It's normal for babies and children, especially toddlers, to drink a lot and pass lots of urine (wee). This is called habitual drinking. But excessive thirst and increased urination in babies, children and teenagers can be a sign of diabetes mellitus or diabetes insipidus.
Diabetes mellitus, often just called diabetes, is not associated with having a brain tumour. It can be checked for by a doctor with a simple finger prick test.
If this test is normal, it may indicate that the excessive thirst is a symptom of diabetes insipidus.
In diabetes insipidus, the body can't concentrate the urine enough and so it passes too much water. This is usually caused by a disturbance of the hormones released by the pituitary gland, a part of the brain. Sometimes, this disturbance can be caused by a brain tumour. But it's important to note that diabetes insipidus is rare.
Babies and young children will be unable to tell you that they're excessively thirsty. In this case, signs and symptoms to watch out for include:
Children and teenagers with diabetes insipidus will have:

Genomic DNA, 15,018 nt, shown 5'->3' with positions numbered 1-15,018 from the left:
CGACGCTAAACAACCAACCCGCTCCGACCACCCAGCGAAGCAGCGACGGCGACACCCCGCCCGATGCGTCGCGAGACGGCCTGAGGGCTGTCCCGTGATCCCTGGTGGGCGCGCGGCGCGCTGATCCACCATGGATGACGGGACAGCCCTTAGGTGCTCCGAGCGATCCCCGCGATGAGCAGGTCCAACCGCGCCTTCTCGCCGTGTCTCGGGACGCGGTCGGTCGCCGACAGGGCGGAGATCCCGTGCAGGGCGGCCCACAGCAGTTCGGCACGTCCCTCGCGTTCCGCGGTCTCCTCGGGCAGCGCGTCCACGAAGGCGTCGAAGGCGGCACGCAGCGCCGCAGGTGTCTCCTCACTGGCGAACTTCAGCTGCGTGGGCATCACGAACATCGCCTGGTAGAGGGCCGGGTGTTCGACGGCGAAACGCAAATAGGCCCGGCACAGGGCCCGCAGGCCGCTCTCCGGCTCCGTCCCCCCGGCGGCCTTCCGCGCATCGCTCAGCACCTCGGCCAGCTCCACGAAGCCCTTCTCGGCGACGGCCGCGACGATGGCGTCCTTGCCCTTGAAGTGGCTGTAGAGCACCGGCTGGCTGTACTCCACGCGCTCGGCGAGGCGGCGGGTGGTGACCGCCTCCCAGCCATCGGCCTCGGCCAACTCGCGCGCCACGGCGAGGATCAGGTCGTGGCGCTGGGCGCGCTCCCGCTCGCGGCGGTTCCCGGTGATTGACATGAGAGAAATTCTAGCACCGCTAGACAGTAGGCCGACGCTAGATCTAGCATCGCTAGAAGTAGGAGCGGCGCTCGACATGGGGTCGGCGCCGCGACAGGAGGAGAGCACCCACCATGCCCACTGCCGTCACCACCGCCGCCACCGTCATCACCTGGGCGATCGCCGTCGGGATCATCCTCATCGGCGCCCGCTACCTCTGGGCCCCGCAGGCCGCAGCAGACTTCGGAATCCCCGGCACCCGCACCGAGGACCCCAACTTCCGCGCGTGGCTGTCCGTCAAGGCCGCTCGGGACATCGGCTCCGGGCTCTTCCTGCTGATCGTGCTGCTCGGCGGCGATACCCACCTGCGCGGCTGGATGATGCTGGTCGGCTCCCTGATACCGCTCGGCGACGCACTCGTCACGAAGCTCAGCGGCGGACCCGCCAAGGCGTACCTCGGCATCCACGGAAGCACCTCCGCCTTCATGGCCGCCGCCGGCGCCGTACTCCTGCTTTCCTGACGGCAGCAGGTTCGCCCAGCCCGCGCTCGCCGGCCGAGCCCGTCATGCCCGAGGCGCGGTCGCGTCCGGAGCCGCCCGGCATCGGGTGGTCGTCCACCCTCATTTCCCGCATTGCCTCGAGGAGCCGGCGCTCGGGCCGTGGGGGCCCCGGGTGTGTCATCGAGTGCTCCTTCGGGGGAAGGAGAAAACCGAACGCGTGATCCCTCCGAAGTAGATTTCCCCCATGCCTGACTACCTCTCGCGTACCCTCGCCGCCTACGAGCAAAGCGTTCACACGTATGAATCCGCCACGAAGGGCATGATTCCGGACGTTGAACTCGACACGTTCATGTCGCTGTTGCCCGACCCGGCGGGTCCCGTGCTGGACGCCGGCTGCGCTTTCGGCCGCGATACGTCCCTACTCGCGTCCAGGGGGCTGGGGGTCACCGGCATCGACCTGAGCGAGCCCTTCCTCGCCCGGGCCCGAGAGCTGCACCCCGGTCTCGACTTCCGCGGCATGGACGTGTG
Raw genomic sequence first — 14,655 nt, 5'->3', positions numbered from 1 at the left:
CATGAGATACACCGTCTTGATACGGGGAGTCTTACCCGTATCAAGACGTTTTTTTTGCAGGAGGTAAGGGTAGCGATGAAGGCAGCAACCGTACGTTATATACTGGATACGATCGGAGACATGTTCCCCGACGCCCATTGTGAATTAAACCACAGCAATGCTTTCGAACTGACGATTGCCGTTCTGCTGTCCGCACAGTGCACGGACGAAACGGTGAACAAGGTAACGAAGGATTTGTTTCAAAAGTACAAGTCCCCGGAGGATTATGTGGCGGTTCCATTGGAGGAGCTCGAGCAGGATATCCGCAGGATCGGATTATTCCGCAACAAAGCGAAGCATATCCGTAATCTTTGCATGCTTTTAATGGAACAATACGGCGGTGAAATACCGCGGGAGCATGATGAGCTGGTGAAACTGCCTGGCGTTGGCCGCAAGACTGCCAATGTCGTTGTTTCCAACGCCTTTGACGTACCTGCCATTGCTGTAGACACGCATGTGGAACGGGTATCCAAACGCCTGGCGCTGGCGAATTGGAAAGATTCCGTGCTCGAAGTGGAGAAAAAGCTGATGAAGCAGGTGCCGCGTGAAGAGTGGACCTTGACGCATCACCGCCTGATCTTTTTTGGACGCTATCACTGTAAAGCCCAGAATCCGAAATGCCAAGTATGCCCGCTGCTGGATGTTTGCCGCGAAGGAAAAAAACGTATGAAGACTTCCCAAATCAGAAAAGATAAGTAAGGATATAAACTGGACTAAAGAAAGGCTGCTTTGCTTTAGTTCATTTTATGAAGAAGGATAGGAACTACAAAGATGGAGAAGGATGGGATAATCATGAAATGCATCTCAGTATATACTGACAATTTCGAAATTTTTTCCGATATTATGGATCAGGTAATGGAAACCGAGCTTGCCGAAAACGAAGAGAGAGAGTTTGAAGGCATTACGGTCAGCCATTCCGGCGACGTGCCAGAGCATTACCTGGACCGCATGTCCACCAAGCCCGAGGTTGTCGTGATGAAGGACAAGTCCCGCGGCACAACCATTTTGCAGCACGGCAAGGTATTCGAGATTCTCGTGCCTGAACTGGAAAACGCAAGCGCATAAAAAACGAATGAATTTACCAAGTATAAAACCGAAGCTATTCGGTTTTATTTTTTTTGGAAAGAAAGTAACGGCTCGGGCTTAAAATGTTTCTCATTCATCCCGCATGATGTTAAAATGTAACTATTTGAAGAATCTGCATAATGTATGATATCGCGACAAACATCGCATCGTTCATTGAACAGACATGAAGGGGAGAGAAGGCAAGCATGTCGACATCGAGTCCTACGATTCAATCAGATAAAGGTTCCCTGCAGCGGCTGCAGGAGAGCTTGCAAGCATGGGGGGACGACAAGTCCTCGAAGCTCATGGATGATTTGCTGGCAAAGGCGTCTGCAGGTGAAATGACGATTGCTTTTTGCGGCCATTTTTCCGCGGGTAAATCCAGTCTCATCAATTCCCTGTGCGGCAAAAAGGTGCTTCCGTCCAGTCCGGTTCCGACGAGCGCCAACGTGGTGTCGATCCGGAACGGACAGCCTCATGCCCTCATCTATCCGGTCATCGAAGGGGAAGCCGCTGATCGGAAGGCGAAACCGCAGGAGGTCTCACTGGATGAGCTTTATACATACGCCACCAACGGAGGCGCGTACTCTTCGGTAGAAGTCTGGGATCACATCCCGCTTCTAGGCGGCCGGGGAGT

If excessive thirst is caused by a brain tumour, other symptoms will often be present, in particular:
You should look out for these symptoms carefully.
If your baby, child or teenager has increased thirst and urination, they should be seen urgently by a doctor to check whether this symptom is being caused by diabetes and, if so, what is causing the diabetes.
If symptoms appear suddenly or are severe, take your child to A&E or phone 999.
If you're a teenager and you're worried about increased thirst and urination (weeing), it's best to talk to your GP as soon as possible.
Brain tumours are rare, however, if you're worried, if a symptom persists or if your child has more than one of these symptoms then: